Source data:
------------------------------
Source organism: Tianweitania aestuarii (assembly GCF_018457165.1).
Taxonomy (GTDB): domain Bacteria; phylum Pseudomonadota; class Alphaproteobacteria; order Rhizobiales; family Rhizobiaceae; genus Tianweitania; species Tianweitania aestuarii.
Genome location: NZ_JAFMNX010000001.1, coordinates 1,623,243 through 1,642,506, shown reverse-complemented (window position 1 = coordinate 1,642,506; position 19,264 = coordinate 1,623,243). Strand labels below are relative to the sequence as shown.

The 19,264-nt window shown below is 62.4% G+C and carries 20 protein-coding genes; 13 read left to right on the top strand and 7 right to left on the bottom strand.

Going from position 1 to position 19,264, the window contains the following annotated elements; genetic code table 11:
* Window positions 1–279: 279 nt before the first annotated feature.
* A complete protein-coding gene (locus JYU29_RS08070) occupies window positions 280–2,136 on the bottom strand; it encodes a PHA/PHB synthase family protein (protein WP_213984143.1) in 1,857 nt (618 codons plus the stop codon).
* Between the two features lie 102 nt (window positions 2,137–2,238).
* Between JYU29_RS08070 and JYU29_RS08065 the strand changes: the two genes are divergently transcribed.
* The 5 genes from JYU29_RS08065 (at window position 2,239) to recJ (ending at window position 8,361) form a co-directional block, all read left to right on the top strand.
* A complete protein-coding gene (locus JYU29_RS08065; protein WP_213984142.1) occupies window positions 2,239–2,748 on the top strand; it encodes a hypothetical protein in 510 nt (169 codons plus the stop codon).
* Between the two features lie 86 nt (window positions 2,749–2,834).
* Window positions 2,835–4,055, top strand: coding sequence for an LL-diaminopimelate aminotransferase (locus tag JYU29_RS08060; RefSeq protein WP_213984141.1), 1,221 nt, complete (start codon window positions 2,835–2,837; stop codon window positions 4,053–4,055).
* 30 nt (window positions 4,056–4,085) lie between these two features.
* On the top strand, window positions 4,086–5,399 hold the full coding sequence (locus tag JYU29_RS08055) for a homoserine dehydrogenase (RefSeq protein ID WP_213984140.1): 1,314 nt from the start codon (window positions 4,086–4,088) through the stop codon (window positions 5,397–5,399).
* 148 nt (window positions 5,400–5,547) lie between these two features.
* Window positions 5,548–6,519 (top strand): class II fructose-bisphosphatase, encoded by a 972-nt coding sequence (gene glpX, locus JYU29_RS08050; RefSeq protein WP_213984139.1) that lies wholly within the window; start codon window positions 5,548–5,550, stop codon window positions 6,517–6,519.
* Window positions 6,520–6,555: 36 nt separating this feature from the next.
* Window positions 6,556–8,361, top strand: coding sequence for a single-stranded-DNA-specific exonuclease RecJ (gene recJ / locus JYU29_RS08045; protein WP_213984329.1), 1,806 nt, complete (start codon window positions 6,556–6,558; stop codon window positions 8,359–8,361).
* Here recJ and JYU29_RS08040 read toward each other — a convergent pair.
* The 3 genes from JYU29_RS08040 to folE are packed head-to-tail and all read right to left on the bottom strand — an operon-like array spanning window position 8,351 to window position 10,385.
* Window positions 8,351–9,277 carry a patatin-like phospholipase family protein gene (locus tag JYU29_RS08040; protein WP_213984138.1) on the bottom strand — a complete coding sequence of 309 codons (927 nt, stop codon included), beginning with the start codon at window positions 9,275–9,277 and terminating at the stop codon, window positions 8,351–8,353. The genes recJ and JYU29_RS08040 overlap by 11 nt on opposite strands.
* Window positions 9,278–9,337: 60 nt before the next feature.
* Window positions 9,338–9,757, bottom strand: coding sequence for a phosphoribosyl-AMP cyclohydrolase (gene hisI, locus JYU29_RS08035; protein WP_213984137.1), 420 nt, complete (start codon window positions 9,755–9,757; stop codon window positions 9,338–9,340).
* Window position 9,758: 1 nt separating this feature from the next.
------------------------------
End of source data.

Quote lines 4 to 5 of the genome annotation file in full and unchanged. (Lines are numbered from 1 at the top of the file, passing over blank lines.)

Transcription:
The 19,264-nt window shown below is 62.4% G+C and carries 20 protein-coding genes; 13 read left to right on the top strand and 7 right to left on the bottom strand.

Going from position 1 to position 19,264, the window contains the following annotated elements; genetic code table 11: